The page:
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Journal of Thyroid Research
Volume 2012, Article ID 724382, 7 pages
Review Article

Microchimerism in Graves' Disease

Department of Endocrinology and Nutrition, University Clinic of Navarra, University of Navarra, Pio XII 36, 31080 Pamplona, Spain

Received 31 October 2011; Accepted 16 January 2012

Academic Editor: Terry F. Davies

Copyright © 2012 Juan C. Galofré. This is an open access article distributed under the Creative Commons Attribution License, which permits unrestricted use, distribution, and reproduction in any medium, provided the original work is properly cited.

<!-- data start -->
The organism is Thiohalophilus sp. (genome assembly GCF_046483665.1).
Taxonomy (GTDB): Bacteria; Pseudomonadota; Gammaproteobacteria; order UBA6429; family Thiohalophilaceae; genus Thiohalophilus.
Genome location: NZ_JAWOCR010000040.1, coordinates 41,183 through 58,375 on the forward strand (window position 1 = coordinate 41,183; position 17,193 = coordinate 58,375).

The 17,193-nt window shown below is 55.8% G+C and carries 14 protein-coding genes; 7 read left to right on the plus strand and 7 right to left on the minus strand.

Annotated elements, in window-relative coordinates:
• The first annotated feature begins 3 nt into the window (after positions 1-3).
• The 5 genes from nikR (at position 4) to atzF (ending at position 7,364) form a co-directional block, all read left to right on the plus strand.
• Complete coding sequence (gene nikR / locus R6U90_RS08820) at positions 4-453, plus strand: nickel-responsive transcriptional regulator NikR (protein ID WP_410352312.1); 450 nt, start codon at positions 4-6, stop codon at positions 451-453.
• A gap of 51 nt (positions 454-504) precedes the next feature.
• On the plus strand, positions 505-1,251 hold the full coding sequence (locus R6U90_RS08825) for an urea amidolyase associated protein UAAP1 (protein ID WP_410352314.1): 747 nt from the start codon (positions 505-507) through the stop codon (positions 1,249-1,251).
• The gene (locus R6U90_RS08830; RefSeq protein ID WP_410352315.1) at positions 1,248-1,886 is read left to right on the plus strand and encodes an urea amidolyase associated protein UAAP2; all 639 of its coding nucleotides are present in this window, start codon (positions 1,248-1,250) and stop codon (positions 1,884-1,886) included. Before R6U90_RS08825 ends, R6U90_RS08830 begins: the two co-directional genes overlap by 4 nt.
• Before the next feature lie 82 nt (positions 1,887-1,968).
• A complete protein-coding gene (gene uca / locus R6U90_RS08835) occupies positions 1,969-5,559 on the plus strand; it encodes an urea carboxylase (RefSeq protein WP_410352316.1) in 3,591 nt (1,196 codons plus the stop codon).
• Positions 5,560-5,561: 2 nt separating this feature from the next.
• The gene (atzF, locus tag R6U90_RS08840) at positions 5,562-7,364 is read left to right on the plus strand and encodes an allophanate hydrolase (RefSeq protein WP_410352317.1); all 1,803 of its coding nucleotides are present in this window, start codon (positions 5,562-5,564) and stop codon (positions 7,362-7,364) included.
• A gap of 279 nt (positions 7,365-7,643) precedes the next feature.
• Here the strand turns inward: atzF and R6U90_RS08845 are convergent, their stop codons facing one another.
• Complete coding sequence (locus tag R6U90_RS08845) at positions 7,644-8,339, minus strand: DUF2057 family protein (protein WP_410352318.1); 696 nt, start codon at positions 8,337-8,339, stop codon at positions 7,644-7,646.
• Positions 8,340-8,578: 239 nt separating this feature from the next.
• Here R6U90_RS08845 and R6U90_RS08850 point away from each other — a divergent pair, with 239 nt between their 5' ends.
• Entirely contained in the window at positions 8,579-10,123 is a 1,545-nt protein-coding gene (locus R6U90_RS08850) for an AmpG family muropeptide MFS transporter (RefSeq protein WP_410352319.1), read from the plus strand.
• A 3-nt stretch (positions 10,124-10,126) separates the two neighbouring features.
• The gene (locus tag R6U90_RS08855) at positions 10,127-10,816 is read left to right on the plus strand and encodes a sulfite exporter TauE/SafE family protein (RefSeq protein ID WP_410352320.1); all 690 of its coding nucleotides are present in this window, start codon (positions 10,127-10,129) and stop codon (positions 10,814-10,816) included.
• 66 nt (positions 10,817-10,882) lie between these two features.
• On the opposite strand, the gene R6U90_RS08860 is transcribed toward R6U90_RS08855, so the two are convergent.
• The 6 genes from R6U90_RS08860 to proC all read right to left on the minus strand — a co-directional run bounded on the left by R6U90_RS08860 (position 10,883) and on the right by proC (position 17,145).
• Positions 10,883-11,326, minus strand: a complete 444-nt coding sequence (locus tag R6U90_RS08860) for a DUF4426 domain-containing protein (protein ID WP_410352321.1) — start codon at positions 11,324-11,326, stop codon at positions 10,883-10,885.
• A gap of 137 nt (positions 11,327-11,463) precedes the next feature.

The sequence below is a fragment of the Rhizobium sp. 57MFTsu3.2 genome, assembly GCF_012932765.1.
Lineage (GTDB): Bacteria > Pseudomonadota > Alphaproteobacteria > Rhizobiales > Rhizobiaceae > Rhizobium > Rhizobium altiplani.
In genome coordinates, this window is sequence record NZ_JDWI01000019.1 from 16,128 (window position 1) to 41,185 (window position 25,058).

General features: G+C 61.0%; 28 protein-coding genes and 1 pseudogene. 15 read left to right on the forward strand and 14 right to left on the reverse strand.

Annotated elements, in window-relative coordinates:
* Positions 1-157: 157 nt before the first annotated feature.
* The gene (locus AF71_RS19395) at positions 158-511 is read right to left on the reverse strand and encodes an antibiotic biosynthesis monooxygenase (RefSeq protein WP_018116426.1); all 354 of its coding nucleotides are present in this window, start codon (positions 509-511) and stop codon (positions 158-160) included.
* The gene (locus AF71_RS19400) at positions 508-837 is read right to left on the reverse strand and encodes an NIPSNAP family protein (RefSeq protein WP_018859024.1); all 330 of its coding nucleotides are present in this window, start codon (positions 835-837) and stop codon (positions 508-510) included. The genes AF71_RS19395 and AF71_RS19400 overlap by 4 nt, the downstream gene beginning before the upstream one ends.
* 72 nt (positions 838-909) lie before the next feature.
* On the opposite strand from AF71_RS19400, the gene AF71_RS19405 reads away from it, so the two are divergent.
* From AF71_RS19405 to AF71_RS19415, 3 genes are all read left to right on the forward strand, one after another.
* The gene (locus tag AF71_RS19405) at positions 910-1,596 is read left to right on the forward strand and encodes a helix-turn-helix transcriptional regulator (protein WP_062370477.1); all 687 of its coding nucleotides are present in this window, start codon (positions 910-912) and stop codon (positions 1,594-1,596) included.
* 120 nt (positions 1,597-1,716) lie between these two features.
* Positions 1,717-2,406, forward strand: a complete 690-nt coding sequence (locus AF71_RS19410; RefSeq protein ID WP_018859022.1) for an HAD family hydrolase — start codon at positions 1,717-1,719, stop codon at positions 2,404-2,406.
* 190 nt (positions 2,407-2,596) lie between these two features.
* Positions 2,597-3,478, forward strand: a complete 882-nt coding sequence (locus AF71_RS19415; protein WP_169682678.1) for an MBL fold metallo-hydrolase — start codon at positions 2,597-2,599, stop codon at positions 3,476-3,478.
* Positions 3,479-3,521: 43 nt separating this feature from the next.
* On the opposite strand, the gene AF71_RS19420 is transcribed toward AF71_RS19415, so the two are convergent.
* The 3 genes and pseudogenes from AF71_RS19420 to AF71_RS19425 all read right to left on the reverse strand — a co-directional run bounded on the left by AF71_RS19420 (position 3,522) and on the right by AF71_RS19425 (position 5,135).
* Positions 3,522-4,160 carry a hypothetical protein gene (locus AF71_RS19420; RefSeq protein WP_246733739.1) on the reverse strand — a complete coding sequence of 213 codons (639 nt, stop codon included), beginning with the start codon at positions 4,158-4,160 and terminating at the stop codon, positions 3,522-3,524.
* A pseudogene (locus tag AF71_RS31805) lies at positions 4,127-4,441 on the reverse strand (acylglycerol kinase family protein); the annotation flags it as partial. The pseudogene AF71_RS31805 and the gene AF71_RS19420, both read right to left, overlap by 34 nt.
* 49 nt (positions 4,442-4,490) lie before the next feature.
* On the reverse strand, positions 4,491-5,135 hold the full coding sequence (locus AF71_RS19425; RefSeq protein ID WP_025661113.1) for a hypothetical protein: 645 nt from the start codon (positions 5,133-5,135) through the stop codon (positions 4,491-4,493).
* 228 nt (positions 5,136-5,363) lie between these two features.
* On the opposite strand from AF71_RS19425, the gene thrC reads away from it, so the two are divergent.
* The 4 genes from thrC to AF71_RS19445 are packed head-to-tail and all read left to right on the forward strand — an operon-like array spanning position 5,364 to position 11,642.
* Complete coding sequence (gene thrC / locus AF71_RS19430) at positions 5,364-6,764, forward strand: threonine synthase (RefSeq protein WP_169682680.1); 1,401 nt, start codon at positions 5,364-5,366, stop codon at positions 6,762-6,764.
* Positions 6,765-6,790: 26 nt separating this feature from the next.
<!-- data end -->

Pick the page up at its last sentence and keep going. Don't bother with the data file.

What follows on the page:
Microchimerism is the presence of cells from one individual in another genetically distinct individual. Pregnancy is the main cause of natural microchimerism through transplacental bidirectional cell trafficking between mother and fetus. The consequences of pregnancy-related microchimerism are under active investigation. However, many authors have suggested a close relationship linking fetal microchimerism and the development of autoimmune diseases. It has been more than ten years now since the demonstration of the presence of a significant high number of fetal microchimeric cells residing in thyroid glands from operated patients with Graves' disease. This intrathyroidal fetal microchimerism is an attractive candidate mechanism for the modulation of Graves’ disease in pregnancy and the postpartum period.